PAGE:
Schedule for the reality you wish to inhabit

 

On Sunday mornings I’m part of an unholy triumvirate that meets for breakfast. It’s an informal thing. We suss out inspiration. We share insights. We spur each other on. We search for solutions to the perplexities confronting us.

Scott is an engineer and speaker (on personal and spiritual growth). Mike founded a bioneurofeedback center (to improve body and brain without drugs). Then there’s me. The outlier in the arts.

As we were leaving Mike tossed out a question you don’t hear often:

So, what will be your next insight this week?

He fleshed it out a little more. He was asking me to imagine what insight I might be struck by . . . in advance . . . and to spill it out now. 

Though tantalized by the question, nothing leapt forth.

We parted ways after sufficient nothingness poured forth from me.

Mike’s question about a potential insight for the coming week must have been playing in my demi-consciousness . . . . Because as I was heading to the Goodwill drop off I was gobsmacked with an answer to a scheduling dilemma.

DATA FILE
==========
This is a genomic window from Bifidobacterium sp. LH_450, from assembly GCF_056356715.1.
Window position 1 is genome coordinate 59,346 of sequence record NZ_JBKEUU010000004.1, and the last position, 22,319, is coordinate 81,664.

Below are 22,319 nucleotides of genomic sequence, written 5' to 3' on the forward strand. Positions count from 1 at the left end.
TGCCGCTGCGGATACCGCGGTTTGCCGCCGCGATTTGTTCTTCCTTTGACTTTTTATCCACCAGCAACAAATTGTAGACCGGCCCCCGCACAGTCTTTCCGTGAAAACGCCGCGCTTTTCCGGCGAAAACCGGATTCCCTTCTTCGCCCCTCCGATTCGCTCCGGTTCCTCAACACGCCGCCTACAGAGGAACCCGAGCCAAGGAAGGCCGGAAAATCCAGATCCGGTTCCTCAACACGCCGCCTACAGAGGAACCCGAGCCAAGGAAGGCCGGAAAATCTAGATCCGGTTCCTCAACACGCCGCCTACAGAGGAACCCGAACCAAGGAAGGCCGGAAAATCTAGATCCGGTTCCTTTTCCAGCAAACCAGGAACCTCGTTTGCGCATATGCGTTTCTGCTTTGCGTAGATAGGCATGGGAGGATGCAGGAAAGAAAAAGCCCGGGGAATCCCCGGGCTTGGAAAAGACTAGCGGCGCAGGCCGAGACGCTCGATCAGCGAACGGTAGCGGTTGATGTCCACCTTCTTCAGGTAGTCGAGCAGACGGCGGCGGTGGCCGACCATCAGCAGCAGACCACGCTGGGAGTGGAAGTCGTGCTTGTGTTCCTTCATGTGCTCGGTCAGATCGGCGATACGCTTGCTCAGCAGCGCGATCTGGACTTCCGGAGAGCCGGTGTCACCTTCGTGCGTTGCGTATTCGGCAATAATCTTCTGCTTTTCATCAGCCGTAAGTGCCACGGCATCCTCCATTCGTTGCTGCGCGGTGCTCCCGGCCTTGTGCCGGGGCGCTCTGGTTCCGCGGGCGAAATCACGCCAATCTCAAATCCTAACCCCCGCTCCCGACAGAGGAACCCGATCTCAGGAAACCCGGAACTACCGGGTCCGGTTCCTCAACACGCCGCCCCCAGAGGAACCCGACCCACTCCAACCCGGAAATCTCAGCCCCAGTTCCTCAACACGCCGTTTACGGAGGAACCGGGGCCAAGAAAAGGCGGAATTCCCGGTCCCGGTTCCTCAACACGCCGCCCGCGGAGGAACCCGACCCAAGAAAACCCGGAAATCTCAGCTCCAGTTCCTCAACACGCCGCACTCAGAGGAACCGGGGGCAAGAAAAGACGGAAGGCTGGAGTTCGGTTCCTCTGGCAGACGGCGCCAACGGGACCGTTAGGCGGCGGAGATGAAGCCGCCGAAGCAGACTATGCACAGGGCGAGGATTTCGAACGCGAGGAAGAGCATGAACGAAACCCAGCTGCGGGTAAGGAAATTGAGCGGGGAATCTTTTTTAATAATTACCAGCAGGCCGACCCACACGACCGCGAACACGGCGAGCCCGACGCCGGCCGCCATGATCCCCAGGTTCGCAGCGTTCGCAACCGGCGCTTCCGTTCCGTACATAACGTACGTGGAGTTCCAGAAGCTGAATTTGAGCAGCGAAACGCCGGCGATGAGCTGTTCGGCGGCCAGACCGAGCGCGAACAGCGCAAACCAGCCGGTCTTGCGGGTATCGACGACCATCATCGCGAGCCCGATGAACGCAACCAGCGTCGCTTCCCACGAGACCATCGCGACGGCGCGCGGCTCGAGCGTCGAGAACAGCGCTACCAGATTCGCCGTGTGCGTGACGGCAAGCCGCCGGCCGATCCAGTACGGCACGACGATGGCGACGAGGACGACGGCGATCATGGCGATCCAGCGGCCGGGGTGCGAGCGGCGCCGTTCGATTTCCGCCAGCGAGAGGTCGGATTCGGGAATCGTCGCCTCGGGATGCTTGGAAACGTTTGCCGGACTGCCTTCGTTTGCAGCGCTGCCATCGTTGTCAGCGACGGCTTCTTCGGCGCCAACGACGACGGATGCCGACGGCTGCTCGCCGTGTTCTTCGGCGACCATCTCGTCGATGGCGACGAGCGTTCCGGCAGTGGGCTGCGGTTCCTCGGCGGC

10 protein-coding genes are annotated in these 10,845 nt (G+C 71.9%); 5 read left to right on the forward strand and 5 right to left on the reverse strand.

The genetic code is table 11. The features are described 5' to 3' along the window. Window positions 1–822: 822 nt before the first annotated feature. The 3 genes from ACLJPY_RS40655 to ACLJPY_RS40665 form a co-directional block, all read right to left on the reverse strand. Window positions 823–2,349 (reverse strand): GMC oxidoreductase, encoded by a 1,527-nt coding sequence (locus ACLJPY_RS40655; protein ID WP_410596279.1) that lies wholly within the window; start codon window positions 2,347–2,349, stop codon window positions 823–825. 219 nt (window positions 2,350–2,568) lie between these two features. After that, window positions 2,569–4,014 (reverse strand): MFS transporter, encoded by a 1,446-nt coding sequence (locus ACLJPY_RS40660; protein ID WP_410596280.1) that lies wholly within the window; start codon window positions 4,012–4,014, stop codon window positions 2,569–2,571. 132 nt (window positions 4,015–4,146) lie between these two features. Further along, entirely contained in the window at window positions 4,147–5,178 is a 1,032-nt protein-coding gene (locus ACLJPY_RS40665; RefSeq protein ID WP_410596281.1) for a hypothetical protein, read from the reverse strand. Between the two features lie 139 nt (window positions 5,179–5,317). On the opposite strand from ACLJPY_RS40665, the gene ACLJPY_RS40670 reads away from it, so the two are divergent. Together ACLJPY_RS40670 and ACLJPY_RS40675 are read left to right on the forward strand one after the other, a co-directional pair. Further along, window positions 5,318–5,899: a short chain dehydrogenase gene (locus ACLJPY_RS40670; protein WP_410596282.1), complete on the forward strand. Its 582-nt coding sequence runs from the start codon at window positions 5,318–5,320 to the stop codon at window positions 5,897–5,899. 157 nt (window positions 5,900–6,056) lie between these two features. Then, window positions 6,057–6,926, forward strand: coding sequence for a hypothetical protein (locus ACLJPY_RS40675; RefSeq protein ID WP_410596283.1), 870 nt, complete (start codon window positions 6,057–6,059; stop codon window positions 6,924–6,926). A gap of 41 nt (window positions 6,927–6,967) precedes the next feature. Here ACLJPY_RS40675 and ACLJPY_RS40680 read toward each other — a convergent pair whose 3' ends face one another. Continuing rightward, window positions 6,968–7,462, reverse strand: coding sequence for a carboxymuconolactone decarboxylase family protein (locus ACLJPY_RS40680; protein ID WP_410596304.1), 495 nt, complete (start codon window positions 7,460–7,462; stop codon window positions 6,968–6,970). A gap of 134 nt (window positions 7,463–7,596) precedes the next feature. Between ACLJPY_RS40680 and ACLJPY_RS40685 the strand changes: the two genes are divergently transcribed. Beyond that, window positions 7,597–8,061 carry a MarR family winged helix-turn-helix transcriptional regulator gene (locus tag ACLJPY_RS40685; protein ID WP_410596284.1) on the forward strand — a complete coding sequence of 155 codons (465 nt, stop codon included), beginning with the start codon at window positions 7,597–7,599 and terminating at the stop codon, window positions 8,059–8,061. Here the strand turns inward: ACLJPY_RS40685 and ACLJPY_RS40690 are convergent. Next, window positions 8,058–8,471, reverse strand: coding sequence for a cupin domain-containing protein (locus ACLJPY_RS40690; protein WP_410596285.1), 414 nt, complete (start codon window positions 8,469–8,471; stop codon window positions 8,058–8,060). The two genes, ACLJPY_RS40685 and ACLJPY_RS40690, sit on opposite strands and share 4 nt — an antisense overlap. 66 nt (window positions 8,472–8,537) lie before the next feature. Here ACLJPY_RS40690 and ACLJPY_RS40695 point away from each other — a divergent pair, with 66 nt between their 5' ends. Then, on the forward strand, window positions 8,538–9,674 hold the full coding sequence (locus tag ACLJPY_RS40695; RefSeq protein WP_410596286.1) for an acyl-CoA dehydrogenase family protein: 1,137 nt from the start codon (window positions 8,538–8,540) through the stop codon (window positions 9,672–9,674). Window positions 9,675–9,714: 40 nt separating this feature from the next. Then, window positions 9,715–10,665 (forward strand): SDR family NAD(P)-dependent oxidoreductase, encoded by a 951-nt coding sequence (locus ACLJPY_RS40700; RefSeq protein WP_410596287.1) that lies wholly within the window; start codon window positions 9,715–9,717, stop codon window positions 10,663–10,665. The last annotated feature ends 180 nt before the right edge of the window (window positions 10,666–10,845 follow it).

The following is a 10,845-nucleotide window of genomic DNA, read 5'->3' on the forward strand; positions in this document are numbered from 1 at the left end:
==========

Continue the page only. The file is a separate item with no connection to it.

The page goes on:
(A quick note to explain why I have a scheduling dilemma: My work life has changed dramatically. 

I’m at the gallery in the mornings, overlapping with our gallery director. Then it’s off for a business errand or two in the early afternoon. For the latter part of the afternoon I’m in my home office, working from there. 

This is a new rhythm for me. 

One I’ve dreamt about for months. Now it’s here. Yay. And I’m trying to figure out how to handle it.)

The dilemma is what to schedule and when for my home office afternoon.

As I was driving an idea spoke so forcefully to me I had to pull over and record it:

“Schedule for the new reality you wish to inhabit.” 

“Specifically, schedule in your creative work as if that is how you are making part of your living. A significant part.” 

“Some part of the reality you wish to make real must be scheduled into your day.”


Normally I cram in a little creative work in the mornings at breakfast when I’m not meeting someone — and then it’s left to piecemeal in at the end of the day.

The solution to my scheduling dilemma was there: 

Schedule in some creative time in the afternoon.

In it was also the sense that the art gallery work would flow even better with a creative break wedged in.

Earlier in the week I mentioned to Mike I’d had an epiphany . . . one decades in the making. 

That there’s only one principle of creation: Live it

Live whatever it is you seek to create in your life. Live it. Breathe it. Embody it.

This Mike-spawned realization came because he asked for my next insight before its arrival. And as completion to the deeper understanding from earlier in the week: to better live my creative jones.

Since I’m creating a robust creative career, this new insight rounds the circle.

“Schedule for the new reality you wish to inhabit.” 

Maybe this will have some resonance for you too . . .

For you 

Evan Griffith
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